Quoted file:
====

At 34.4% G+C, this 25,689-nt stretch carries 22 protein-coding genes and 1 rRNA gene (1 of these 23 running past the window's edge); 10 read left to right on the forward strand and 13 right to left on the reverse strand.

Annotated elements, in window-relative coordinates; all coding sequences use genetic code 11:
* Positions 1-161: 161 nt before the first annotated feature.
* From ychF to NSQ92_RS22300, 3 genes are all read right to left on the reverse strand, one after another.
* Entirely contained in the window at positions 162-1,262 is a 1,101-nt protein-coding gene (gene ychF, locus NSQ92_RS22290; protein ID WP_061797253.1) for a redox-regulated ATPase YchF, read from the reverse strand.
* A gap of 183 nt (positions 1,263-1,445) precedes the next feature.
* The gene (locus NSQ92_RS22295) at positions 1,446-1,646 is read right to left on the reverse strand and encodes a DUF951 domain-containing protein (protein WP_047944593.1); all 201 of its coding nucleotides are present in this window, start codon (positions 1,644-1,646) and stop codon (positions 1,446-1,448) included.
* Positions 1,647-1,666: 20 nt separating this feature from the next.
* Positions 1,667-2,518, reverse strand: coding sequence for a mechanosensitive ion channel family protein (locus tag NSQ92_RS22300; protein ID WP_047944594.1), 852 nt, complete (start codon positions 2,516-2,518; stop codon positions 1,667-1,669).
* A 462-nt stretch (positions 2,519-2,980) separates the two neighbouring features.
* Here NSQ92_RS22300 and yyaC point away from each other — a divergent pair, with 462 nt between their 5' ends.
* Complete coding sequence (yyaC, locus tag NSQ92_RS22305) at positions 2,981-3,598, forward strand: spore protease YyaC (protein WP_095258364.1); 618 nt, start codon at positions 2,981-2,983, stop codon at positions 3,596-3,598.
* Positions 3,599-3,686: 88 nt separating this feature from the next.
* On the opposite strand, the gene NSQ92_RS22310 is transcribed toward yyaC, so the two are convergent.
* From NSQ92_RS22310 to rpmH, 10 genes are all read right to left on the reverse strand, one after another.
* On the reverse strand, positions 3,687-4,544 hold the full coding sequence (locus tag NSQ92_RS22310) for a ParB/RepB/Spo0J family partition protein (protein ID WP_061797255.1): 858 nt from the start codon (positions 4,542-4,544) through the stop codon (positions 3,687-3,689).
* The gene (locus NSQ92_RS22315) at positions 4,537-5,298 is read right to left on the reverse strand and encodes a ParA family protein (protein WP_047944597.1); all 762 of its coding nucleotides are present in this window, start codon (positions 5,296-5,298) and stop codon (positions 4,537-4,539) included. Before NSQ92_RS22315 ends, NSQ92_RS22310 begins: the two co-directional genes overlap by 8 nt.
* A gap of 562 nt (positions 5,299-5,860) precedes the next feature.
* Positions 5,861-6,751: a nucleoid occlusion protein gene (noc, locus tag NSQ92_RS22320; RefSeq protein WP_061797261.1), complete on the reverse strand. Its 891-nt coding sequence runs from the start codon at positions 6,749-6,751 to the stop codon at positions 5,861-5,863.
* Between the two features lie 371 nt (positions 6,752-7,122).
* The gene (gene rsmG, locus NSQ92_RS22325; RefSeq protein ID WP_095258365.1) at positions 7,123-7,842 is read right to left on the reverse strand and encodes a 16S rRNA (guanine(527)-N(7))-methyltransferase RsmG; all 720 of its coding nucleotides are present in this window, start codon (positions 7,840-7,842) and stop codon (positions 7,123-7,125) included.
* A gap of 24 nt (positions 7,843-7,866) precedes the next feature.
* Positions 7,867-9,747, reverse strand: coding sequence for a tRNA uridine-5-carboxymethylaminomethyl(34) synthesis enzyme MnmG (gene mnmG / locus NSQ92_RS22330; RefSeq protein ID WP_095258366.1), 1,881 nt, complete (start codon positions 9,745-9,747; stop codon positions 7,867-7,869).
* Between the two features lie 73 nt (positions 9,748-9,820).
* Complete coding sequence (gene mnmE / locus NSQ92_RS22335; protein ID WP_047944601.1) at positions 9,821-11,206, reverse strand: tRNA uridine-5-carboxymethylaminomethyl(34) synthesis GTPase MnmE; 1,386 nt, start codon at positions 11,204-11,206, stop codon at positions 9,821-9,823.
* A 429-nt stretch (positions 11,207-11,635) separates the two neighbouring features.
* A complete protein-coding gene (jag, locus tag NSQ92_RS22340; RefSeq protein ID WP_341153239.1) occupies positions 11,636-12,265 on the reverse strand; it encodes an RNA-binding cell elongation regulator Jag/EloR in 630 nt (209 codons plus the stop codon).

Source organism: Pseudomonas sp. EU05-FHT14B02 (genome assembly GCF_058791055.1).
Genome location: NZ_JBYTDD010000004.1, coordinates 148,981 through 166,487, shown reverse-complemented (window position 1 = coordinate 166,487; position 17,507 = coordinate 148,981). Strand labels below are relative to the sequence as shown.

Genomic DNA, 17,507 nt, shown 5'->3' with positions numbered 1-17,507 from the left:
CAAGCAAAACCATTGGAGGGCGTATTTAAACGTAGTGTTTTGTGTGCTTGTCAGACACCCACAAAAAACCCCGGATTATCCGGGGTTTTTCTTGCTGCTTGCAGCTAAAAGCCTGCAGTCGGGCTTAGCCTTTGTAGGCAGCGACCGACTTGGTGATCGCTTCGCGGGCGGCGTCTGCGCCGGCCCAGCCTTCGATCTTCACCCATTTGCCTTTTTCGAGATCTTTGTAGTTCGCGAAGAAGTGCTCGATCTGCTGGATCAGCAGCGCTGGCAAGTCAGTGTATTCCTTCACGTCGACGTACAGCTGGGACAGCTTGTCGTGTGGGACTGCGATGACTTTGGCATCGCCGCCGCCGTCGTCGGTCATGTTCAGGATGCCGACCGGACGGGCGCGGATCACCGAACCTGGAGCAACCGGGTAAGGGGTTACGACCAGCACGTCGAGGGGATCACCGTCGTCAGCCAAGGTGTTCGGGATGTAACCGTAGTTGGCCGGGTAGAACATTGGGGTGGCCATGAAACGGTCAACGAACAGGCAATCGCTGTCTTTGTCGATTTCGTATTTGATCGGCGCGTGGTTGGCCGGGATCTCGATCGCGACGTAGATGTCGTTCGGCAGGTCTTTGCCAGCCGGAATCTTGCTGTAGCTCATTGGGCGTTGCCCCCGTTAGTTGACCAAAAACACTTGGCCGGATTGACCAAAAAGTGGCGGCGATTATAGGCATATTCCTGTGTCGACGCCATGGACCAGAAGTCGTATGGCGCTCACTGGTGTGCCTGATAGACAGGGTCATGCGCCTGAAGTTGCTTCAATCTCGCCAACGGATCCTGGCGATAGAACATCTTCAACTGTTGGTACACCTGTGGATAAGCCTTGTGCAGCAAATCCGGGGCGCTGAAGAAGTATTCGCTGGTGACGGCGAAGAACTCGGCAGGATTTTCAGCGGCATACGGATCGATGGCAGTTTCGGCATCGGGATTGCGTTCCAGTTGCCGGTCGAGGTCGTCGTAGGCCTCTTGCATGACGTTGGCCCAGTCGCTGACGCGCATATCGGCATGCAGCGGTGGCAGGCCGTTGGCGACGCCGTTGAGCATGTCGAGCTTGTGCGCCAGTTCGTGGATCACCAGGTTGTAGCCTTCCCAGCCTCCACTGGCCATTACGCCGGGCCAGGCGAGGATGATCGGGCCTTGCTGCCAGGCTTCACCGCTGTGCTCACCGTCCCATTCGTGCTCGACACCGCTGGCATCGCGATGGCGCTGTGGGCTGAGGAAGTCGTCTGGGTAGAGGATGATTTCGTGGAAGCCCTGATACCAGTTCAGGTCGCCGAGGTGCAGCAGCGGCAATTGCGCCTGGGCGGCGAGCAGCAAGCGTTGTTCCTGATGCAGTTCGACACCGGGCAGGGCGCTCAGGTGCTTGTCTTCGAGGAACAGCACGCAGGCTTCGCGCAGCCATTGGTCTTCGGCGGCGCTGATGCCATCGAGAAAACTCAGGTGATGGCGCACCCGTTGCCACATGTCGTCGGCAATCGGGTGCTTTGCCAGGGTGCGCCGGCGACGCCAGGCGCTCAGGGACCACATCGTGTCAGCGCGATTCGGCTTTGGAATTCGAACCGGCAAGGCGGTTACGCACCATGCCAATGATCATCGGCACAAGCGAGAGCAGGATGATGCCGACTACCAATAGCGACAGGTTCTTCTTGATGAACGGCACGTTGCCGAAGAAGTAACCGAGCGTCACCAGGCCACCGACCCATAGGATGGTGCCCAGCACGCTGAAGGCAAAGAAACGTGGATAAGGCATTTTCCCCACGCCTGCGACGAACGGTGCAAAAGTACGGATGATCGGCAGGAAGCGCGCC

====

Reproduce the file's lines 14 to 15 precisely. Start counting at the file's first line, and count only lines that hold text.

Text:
* On the opposite strand, the gene NSQ92_RS22310 is transcribed toward yyaC, so the two are convergent.
* From NSQ92_RS22310 to rpmH, 10 genes are all read right to left on the reverse strand, one after another.